Archive for May, 2012

& the Tar Baby.
May 6, 2012

Surrounded by them I felt a little lovely chill.  Pages to consume, covers to crinkle back, characters to get fast acquainted with… standing in the bookstore yesterday was like visiting the house of a very old and very best friend.

The only problem is that books & I broke up a long time ago.

This now-blonde curly sue was once a permed dishwater brunette with glasses and crooked teeth and a cowlick straight down the middle of her bangs.  She had homemade clothes and skin so pale some might even say it glowed.

She did however, have much the same personality then that she has now.
Loud.
Chatty.
Bossy.

She was in trouble a lot, and despite the spankings that never seemed to teach much of a lesson, there was one punishment she hated more than any other.

Being grounded.
…from the library.

Yes, ’tis true… the kid hated to be separated from her best friends, whether it be a club of babysitters or Miss Nancy Drew or even the far-too-old-for-her-to-really-understand writings of Erma Bombeck, she couldn’t be away from the other worlds and other lives of her books.

In fact, the rule was that on her weekly trips to the local library, she could only check out as many books as she could carry and still see over.  So she’d hang her arms low and stand high on her tiptoes to get out with a dozen or so.

And at age seven she read the unabridged Anna Karenina, at six it was Little Women, and at five, she beat everyone in the 1st grade by reading 103 books in some contest that earned her a free personal pan pizza.

She kept it up through junior high and high school, reading Christian romance novels like they were sustenance, along with the classics of Dickens and Stevenson and Wilde and Doyle.

In college she transitioned to every book about Jesus and the church and the heart that she could get her hands on.  In fact, her favor of alliteration can be solely contributed to the devouring of Mr. Max Lucado’s every word.

Devotionals, memoirs, biographies of faith… there was a turn to the world of non-fiction, but she always read for the same feeling.  Hope.

She wanted the words to wrap up reasonably, for her attention to be kept, but at the end… whether a woman in the arms of a firefighter on the plains of Texas or a lost soul banking on their new belief… she literally craved the hope.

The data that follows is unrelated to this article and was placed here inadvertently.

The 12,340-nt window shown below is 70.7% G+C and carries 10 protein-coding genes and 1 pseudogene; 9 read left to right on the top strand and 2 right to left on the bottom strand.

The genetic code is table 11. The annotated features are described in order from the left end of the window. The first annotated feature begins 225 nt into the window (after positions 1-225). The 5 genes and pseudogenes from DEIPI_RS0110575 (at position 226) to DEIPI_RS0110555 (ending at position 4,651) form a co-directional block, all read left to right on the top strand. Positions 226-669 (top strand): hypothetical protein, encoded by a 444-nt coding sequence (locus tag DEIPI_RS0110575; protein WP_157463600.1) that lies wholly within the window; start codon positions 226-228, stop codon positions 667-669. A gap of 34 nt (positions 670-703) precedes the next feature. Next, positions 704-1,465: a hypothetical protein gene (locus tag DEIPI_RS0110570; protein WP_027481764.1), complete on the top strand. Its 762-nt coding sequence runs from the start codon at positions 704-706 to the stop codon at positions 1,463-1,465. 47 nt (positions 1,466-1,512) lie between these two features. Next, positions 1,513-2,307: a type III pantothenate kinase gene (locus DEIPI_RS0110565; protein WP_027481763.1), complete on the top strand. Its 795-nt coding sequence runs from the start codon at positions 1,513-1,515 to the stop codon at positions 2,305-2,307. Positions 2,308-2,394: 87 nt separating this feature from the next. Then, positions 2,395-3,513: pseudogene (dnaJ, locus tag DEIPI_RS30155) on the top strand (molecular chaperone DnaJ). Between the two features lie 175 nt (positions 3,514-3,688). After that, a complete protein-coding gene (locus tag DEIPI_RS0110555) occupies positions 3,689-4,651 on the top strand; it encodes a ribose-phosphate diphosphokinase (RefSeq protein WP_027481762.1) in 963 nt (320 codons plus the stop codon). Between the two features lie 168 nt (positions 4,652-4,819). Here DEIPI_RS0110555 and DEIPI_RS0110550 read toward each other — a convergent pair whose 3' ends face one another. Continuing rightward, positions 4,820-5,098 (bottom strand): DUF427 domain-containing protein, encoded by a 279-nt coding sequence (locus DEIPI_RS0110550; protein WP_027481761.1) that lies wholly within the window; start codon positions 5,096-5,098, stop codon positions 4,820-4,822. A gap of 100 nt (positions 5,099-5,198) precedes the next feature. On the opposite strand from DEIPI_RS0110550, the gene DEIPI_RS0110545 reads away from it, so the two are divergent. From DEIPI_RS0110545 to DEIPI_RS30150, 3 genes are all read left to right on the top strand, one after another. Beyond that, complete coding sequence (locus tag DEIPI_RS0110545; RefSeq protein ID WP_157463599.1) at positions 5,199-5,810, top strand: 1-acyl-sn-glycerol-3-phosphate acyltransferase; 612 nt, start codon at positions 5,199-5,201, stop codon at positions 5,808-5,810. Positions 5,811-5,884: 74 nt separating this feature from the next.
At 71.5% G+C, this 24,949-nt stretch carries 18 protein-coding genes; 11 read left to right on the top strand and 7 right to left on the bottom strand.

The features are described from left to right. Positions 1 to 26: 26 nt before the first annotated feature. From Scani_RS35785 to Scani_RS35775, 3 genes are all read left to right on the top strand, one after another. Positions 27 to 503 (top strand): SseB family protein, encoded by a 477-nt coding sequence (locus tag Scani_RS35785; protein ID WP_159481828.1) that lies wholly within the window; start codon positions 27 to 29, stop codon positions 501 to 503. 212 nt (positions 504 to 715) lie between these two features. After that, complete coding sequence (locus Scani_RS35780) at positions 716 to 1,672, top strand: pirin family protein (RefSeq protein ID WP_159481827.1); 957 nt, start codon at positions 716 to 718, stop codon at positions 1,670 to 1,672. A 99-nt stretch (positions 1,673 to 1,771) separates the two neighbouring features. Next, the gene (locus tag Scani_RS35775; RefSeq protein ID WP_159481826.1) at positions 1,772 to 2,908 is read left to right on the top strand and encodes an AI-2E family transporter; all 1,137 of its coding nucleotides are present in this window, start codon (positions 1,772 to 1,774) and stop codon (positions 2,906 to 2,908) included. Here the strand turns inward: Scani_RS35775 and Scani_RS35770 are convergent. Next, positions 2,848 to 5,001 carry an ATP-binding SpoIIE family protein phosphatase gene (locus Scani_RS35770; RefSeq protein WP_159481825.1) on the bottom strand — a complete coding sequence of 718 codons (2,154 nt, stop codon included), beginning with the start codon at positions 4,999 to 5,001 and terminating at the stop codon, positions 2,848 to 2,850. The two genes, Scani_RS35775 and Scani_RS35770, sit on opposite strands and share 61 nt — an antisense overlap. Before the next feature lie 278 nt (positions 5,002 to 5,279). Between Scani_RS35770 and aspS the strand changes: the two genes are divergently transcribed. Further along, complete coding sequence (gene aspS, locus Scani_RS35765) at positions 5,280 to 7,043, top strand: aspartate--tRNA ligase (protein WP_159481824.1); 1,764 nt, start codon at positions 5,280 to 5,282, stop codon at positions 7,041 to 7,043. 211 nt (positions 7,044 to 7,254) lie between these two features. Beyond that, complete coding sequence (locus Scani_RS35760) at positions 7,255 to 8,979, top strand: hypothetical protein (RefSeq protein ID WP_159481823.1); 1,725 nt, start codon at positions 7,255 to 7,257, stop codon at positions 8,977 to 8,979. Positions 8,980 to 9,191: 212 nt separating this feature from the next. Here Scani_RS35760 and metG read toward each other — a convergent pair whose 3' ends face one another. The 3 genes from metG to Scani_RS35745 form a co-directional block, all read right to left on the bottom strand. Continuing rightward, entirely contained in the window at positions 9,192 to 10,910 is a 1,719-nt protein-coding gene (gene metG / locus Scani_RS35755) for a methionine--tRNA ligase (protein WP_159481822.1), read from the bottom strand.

And then, not too long ago, she… I… realized that their were so many unread books on my desk, on my shelves, littered throughout my house. Books I’d put on birthday lists and begged for at Christmas, books I might have even started, but all unfinished.

Because it was what I used to read for, that I simply can’t stomach anymore.
The hope.

And it’s not just the fictional stories and the famed evangelists; there are dinner conversations I avoid and phone calls I won’t answer because I can’t let any more words of someone else’s realized hope into my ears, making their way to my heart.
I started writing letters to my husband at age 11, and steadfastly kept up with it until two Aprils ago.
There are dreams I had for myself and my life and my future that are mired in hopelessness.

I have gotten each limb and my spirit tangled into the blackest, stickiest, soul-sunkenest tar of hopelessness.

Like the South’s beloved Brer Rabbit, I kept swinging, while the enemy hid just behind the brush, rolling in laughter, waiting till I was immobilzed in his trap.

“The Tar Baby, she said nothing. ‘Fine! Be that way,’ said Brer Rabbit, swinging at the Tar Baby with his free paw. Now both his paws were stuck in the tar, and Brer Fox danced with glee behind the bushes.”

The devil is dancing with glee over me, I tell you that.
A girl who couldn’t live without hope now can’t live with it.

And I guess in a way I find myself hollering for the briar patch, but damn that thing’s gonna sting.

I need every prickly needle to tear away the tar of defeat that I’ve been spun into punch by punch.  I don’t want the faith that God will do only the opposite and most hurtful thing in response to my cries and requests and pleadings.  I don’t want the faith that I won’t be loved until I’m pretty enough to be worth loving.  I don’t want the faith that it will always be like this.  I don’t want the faith that I’m stuck in hopelessnes, and safe there.

So I’ve stepped out to be swung into the briar patch.

And it’s a vulnerable, to-be-honest terrifying place to be.
In four days I won’t have a job anymore.  I chose to step out on faith.  I chose to step out with hope.

And I’m praying for an answer and then direction to the faith in a God who designs with a purpose.

 

Hope in a God who doesn’t waste.
Hope in a God who answers.
Hope in a God who pities the desperate.
Hope in a God who wants us to hope.

 

Maybe soon you’ll see me with my arms hung low, up on my tiptoes, with a dozen or so reasons to hope in my hands, gray eyes barely peeking over.

Here’s hoping.

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